Techniques for Smoking Cessation: What Really Works?

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Abstract of Journal Article -- February 2001

Symposium on Cancer: What Primary Care Physicians Need to Know

By Terry A. Rustin, MD

Cigarettes (and tobacco) represent the most significant lifestyle risk for cancer, accounting for more than 400,000 deaths in the United States each year. The cancer risk in smokers is proportional to the number of cigarettes smoked in the patient's lifetime; therefore, smoking cessation is always in the best interest of a smoker's health.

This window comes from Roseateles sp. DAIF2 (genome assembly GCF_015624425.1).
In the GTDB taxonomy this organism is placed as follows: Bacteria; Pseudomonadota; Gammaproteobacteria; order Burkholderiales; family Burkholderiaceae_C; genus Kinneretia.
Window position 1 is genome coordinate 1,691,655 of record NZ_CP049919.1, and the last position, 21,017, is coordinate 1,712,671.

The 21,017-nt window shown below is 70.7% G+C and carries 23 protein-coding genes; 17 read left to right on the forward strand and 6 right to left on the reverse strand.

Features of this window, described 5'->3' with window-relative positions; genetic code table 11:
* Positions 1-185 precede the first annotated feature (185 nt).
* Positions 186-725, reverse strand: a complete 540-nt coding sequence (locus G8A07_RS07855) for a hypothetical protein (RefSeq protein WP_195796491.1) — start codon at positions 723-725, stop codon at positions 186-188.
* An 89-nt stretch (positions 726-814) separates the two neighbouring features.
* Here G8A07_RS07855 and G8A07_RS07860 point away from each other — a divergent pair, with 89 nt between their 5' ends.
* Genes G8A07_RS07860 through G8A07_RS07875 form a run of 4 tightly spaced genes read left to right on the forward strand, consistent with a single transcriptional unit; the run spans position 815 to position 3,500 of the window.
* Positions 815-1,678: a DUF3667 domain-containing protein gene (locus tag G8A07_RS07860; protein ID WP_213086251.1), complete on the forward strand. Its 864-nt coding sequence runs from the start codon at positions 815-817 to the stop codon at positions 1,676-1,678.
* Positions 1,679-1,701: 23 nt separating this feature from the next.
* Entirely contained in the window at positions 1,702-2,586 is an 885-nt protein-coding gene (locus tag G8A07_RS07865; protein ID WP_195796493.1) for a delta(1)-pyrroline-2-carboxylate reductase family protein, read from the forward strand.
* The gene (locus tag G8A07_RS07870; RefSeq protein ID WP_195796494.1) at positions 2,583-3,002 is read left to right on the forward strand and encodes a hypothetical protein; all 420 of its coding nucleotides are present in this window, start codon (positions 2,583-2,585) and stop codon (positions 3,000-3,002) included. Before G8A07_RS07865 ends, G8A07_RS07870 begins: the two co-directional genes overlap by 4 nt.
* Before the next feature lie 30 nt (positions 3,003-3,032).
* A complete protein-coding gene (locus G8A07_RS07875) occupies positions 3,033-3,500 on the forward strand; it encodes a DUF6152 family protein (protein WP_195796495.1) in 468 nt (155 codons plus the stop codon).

Physicians can play a crucial role in the success of their patients' smoking cessation programs. Experimental studies, observational studies, and the experience of seasoned physicians have identified a number of effective strategies that any physician can use. This article presents several brief counseling approaches and a summary of pharmacologic treatments that can be incorporated into office and hospital practice.

Texas Medicine February 2001 Contents
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